How to fail with real elan – Some Heroic Failures
Here are some more amusing examples of how to fail with real elan…
The top man in this class is Carl Shimmin, who in May 1991 refused to let the Queen of England into the Royal Windsor Horse Show. ‘Sorry, love, you can’t come in without a sticker,’ he told the monarch, holding up a hand to stop the black Vauxhall Carlton that she had driven herself for the five-hundred-yard journey from Windsor Castle.
I thought she was an old dear who’d got lost,’ he said afterwards, explaining that, as you well know, stickers matter and it was his job to check them. Opening the window, the Queen said: ‘I think if you check I will be allowed to come in. ‘The Queen did not seem at all upset,’ he observed later. Everyone in her car was smiling happily because it is not every day that you get to meet a true original of this calibre.
Correctly spotting his vocation, William Lee Murrell became a harbour pilot in March 1860 at Melbourne’s Port Phillip Bay.
Piloting the steamship Barwon, he showed early flair when he collided with 2 other vessels. Clearly this was no fluke. Piloting the SS Balclutha a year later, he collided with 2 more ships, sinking the SS Aphrasia and runining aground the SS Minna.
It was a promising start, but even so no one had any idea of what was to come until 1864 when he was put in charge of piloting the Southern Cross, a brand-new steamship, which always seemed to bring out the best in him. Whilst turning this ship around, he destroyed the entire Queen’s Wharf.
Only a year later he crashed the same ship into the same wharf, which had just been rebuilt.
Showing his versatility, he switched briefly to the Alhambra and, while turning that around, dashed into the side of the Southern Cross. It was only now that his fine genius started to emerge. Reunited with the Southern Cross, he promptly ripped off her propellers in a collision. Two years later he grounded the Alhambra. Then he ran the Macedon into the Catherine Jane and then the Blackhawk into the stern of the Sir Harry Smith. It is worth mentioning that while manoeuvring the Dandenang, he also smashed into the side of the Alhambra, completing a personal hat trick with that vessel.
Awed seamen looked on as Mr Murrell now entered his prolific mature period. He ran the Leura aground two days running and on the third day, while docking the Tamar, he crashed into the side of the Leura. Six days later he grounded the Lady Darling and then, while docking the Ringarooma, he ripped off her propeller – twice in two months. Then he crashed the Omeo into the Tamar, grounded the Easby and the Adela, again crashed the Leura and six months later ran her aground again. Two weeks later he ripped the propeller off the Mangana, smashed a wharf with the Rodondo and put the Southern Cross out of action for a record fifth time.
When this unique matelot retired in 1892 his place in maritime history was assured.
Wishing to celebrate High Marnham power station’s hundredth accident-free day after a successful safety campaign in 1987, its manager, Mike Johnson, ordered an official flag to be flown. The security guard was hoisting the flag in when a pulley wheel fell off and knocked him out. ‘It’s true. We boobed,” Mr Johnson said afterwards.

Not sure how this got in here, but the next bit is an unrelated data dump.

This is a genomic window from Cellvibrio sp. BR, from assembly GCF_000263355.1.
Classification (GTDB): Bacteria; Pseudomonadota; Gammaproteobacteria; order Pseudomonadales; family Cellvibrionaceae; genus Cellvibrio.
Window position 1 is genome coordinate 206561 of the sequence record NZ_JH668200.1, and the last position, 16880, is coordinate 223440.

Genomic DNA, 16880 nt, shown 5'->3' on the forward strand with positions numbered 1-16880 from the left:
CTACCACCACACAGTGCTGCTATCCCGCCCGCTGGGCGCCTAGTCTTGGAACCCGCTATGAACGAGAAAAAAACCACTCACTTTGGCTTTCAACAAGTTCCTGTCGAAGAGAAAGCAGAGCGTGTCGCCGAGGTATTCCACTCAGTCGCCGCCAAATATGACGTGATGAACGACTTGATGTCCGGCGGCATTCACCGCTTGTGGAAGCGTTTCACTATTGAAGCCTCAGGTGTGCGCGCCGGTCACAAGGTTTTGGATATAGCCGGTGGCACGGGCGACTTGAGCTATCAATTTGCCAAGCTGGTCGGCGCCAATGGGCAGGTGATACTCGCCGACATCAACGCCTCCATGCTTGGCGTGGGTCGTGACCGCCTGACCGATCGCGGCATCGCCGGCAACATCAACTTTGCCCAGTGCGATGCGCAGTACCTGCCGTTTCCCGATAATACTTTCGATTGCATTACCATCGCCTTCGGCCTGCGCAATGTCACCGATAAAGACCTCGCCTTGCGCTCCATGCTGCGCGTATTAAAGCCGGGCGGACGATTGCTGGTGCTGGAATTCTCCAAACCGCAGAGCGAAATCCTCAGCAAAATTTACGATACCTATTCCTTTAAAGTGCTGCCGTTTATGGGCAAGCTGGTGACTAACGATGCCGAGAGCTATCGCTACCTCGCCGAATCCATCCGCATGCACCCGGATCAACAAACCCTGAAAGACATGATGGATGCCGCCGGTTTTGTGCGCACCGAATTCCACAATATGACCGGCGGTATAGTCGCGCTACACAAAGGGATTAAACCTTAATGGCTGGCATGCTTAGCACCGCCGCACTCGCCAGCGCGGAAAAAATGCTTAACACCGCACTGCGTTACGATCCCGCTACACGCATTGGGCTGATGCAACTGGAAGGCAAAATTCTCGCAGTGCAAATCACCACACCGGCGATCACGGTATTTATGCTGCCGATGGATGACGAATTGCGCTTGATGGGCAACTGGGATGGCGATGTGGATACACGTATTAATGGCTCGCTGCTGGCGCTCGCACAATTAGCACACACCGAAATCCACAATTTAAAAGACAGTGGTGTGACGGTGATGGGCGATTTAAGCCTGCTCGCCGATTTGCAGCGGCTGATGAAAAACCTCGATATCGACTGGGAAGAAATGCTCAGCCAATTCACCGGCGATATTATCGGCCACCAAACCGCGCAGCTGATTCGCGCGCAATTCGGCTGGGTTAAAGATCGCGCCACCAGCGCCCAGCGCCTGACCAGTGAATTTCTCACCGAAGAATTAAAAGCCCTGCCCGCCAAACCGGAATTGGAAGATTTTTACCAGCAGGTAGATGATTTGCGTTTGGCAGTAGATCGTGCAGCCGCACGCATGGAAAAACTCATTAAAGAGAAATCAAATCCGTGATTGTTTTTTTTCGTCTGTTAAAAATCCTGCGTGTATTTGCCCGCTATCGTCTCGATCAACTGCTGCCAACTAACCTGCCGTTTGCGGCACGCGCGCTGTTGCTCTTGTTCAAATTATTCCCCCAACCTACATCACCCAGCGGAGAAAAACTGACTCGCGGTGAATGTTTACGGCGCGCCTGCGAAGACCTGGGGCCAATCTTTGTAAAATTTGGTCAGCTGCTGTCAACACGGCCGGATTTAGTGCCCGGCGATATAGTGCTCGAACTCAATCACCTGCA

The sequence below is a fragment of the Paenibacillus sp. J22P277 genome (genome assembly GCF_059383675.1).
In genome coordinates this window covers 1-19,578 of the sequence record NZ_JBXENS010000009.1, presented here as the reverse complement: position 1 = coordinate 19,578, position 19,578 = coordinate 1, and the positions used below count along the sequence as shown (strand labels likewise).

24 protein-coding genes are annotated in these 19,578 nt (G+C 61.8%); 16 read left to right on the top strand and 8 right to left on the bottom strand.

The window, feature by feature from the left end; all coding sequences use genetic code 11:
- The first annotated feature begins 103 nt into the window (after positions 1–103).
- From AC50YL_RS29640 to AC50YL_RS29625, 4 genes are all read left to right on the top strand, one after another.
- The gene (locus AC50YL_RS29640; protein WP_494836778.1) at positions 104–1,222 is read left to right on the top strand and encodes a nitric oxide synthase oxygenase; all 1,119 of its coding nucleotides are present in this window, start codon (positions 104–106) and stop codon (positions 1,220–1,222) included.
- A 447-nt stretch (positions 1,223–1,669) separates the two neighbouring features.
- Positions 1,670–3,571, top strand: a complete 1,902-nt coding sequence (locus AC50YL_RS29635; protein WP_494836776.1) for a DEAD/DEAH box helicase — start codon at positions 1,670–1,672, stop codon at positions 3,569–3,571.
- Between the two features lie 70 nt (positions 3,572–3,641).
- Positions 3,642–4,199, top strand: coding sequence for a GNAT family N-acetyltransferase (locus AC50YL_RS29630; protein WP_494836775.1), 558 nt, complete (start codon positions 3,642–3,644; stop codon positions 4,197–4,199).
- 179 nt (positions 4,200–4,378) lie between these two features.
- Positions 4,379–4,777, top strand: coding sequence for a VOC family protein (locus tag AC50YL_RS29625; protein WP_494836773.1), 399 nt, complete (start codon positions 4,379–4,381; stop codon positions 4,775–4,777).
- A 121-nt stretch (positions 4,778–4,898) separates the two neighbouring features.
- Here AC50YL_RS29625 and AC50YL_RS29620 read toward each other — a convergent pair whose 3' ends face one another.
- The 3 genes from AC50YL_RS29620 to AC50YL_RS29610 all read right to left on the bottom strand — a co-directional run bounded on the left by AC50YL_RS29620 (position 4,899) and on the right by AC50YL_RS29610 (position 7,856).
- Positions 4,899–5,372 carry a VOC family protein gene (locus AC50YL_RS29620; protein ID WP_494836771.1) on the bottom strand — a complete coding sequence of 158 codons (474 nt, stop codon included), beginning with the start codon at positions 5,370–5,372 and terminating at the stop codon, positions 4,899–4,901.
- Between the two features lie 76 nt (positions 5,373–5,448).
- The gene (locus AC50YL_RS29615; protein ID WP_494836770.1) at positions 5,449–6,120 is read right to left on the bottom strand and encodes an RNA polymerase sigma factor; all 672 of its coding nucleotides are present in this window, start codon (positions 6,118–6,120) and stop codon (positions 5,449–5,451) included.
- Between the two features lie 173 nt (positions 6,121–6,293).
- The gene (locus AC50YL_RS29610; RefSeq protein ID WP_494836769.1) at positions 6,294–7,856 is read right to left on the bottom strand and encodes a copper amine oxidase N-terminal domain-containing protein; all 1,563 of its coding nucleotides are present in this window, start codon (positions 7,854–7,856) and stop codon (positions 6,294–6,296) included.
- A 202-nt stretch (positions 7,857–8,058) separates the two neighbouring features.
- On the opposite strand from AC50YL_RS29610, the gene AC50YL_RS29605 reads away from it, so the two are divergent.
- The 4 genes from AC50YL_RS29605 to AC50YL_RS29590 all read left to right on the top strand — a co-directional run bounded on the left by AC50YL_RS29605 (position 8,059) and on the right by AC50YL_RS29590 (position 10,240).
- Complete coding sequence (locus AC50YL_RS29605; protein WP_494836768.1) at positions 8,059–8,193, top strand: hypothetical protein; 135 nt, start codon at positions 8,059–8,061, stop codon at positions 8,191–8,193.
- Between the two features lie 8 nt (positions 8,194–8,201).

As you’ll see this guy has nothing on Basil Fawlty.
Giving a masterclass in how to run an orderly hotel, Herr Erwin Wagner put the Pension Kaiserblick in Sol on the map. Wishing to ensure that his guests got enough rest during their Austrian sojourn in May 1994, he ordered them all to go to bed at 9 p.m.
Edna King, a retired schoolmistress from Leamington Spa, who pointed out that the guests, a group of British tourists, were all middle aged and completely peaceable, said: ‘He stomped in and shouted, “Nine o’clock – finish. You have finished Go to your rooms.” He was banging on the tables and his eyes were popping out of his head. We could not believe it.’
Because they were tired by their long journey, the guests did not argue and went to bed. Next day they were thoroughly refreshed and determined to stay up.
On the second night the diligent Hen Wagner once again demanded that his guests go to bed at nine o’clock. When they refused, he locked them in the dining room and called the police One holidaymaker tried to intervene to end the row. With great finesse the owner unhinged one of the doors, then charged after the guests with the door in front of him, chasing them into their rooms. ‘We said we did not want to go to bed so early and Herr Wagner flipped,’ said Miss King. He,said we were rowdy, but I only drink lemonade- and tea Challenged by the tour operator, Herr Wagner said: This is my hotel. If I say it is nine o’clock it is nine o’clock. We do not have any room for sitting and talking. I know the English. They drink gin and whiskey when I have gone to bed.’
Spotting a small carpet fire in an upstairs bedroom in her Virginia home in March 2000, Cecilia Perry called the fire brigade. While waiting, she doused the flames with buckets of water, helped by neighbours. By the time two fire engines turned up from rival stations the fire was out.
Still wishing to do brave and manly things, they both marched into the house and doused the carpet again until a fight broke out as to whose fire call this was. During a prolonged dispute the firefighters smashed furniture and flung each other around the lower floor of the townhouse. Captain Chauncey Bowers, a spokesman for the fire department, said that the fire caused about $1,500 worth of damage and the firemen caused about $3,000′